Wednesday, August 5, 2009

not to be deterred

star of india

Not everything in the yards has been deterred by the hot dry weather.  This small tree (large shrub?) is about 7’ tall and covered with blooms.  It was very hard to get a good picture of the flowers because they are so white and the sun is so bright.  I finally had to settle for a close up instead of a larger view.

mexican petunia 

I love these wild petunias but they are extremely invasive.  Right now, after the neglect my yard in the city has received the past two years, they have spread everywhere.  In the morning it is a sea of purple.  These delicate flowers only last til about noon when they fall off and are replaced the next day by hundreds more.  These were also hard to photograph and still the color is not exactly right.

hummingbird bush

This large shrub is taller than the eaves of my house and is covered with these small blooms.  Come fall, when the hummingbirds migrate through it will be the scene of many a pitched battle.


This particular small tree was a gift from a friend and it is a profuse bloomer.  I have other plumerias but none are matched by this one.  It probably has 20 clusters on it.


Another of my favorites, these shrubs can also get fairly large and can be pruned into small trees forms.

mexican bird of paradise

This one is actually in my sister’s yard and is as tall as the eaves of her house.  They love the hot dry weather.


  1. oh ellen those plants are beautiful!! really beautiful and i know none of them!!! wow!! i haven't got favourites but if i could i'd love to have the plumeria and the mexican petunia growing right here!!! you lucky lucky person. thanks for sharing these. have a lovely day in your garden, steven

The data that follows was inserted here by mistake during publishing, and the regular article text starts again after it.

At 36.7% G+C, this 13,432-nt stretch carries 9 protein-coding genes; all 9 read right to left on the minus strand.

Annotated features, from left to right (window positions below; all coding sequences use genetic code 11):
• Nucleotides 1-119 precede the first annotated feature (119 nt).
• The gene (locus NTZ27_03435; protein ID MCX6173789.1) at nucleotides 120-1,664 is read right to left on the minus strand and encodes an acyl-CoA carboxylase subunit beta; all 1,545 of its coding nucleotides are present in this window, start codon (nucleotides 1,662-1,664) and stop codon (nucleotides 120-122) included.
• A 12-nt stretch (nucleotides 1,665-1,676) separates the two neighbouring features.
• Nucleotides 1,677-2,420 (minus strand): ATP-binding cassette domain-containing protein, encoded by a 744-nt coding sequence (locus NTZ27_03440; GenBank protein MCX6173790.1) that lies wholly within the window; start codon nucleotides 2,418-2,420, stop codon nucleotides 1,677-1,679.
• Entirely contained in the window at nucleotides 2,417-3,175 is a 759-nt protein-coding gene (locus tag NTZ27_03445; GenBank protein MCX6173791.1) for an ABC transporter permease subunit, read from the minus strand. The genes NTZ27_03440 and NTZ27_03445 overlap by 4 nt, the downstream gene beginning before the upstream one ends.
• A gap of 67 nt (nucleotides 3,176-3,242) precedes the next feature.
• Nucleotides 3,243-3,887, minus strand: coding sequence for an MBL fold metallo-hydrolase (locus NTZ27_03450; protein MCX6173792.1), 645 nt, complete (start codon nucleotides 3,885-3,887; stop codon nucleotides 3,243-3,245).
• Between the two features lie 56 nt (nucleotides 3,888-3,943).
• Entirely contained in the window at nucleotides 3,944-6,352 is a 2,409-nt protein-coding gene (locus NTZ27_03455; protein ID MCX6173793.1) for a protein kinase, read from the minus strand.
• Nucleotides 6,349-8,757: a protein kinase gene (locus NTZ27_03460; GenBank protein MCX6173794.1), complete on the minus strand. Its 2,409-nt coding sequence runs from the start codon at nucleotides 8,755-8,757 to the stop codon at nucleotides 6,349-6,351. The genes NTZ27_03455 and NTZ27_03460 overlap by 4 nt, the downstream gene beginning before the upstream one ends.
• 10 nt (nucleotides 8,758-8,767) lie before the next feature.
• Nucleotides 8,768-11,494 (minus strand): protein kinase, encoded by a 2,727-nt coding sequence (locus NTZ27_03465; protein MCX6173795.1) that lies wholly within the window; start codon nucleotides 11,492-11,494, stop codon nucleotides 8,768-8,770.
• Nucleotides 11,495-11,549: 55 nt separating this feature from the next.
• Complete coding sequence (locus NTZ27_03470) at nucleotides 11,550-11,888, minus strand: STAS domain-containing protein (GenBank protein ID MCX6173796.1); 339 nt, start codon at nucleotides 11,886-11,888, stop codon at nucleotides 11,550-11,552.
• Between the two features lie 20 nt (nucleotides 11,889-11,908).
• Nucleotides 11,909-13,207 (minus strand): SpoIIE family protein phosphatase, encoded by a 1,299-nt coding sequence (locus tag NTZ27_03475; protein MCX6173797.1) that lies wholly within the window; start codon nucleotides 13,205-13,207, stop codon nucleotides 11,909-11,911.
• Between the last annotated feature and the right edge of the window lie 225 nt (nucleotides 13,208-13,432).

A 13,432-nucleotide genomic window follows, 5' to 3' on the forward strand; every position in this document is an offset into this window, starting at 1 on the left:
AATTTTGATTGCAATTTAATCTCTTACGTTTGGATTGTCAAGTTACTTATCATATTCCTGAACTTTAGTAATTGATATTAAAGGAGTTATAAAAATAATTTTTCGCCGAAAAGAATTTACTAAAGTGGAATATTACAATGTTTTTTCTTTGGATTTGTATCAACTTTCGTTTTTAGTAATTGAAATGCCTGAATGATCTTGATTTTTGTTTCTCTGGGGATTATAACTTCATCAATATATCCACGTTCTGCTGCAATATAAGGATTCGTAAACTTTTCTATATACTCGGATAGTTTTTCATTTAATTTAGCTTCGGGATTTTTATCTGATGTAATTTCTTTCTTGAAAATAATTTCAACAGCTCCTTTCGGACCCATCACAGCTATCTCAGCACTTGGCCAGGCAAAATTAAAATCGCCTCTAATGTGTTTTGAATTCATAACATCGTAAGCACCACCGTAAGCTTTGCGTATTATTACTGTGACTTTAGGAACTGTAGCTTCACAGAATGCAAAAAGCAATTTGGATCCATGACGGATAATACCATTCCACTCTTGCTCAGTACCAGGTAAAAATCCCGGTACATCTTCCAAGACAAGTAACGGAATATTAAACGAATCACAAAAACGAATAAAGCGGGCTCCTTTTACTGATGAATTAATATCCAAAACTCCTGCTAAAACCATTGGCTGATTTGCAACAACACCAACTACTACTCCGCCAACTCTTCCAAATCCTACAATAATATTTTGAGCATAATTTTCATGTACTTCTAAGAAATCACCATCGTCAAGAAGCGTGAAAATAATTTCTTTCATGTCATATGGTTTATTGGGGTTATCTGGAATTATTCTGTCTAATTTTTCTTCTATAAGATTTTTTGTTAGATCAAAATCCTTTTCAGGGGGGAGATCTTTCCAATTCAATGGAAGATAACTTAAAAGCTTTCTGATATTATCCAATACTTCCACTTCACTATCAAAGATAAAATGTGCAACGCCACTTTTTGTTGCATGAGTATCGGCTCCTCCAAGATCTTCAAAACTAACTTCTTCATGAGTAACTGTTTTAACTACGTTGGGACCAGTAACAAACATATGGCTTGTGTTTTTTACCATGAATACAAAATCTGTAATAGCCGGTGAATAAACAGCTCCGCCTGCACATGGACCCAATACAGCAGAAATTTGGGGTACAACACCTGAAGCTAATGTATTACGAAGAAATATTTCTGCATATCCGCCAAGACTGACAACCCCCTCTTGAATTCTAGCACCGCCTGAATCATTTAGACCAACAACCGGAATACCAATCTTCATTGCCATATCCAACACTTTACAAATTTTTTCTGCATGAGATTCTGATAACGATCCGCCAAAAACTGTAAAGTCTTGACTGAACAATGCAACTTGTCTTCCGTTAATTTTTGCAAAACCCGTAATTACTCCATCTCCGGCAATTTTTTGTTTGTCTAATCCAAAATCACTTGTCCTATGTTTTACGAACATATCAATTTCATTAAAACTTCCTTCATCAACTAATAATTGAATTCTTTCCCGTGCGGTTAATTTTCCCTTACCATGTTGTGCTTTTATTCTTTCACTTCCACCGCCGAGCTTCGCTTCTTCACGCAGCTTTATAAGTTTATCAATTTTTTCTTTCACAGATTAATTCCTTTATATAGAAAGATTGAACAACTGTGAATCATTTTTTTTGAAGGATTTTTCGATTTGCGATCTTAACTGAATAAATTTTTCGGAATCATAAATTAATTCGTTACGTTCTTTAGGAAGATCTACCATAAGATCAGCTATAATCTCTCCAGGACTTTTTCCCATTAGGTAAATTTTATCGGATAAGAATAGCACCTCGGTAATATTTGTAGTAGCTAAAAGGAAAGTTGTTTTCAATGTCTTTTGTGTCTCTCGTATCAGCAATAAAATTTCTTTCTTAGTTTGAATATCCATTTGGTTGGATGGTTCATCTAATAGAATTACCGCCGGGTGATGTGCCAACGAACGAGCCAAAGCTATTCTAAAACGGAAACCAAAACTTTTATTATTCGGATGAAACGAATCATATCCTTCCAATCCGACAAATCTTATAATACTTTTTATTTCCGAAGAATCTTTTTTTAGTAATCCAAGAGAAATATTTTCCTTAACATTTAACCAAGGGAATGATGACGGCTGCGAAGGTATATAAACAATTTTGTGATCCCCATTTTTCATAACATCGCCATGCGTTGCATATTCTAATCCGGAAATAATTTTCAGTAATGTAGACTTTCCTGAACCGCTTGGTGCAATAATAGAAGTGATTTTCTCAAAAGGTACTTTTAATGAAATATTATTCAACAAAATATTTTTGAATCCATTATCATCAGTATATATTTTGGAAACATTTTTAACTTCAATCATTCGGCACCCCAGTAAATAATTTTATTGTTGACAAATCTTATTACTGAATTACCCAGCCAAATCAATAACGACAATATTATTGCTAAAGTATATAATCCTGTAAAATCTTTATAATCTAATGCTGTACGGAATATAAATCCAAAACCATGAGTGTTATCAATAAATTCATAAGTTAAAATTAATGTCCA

2. You have such marvelous exotic plants that we don't have up here. At least I don't. Loved seeing these!!!

  3. I have not seen these plants in the Northwest. Lovely.

  4. The plumaria and star of india win my vote. Great pictures. Thanks for sharing.

  5. Mexican Petunias. I want them. I have an open field where our billboard is and I can just imagine them bobbing in the breeze. You would have to look at nature's beauty and then you would catch the billboard. If only my mind's eye could do the work!!

  6. Hello Ellen

    I have popped over from the delightful Steven's place.
    I was surprised to see that you have similar range of flowers to me here in the subtropics. I think your top one may be a mock gardenia.
    I am not familiar with the Mexican petunia.

    thanks for the pretty post

    Happy days

    The plumeria - was call frangipani is a beautiful one..I can smell it from delicate in scent...

  7. Hi Delwyn, welcome to my blog. Yes, we are able to grow semi-tropical plants here. Some winters stuff will freeze to the ground but it all comes back from the roots. This particular plumeria (also called frangipangi and I've heard it referred to as lei flower as well) has frozen back a time or two. And mock gardenia is another name for the star of india.

    Kathy - I will be happy to send you some seeds. I don't know if they would survive your winter or not but it's worth a try only, if they cursing me allowed. You can get my e-mail address off my profile page.

  8. Wow, that's a pretty good list of what still can thrive in this drought, beating sun and relentless humidity. I love hydrangeas but they can't thrive in a climate like this...


I opened my big mouth, now it's your turn.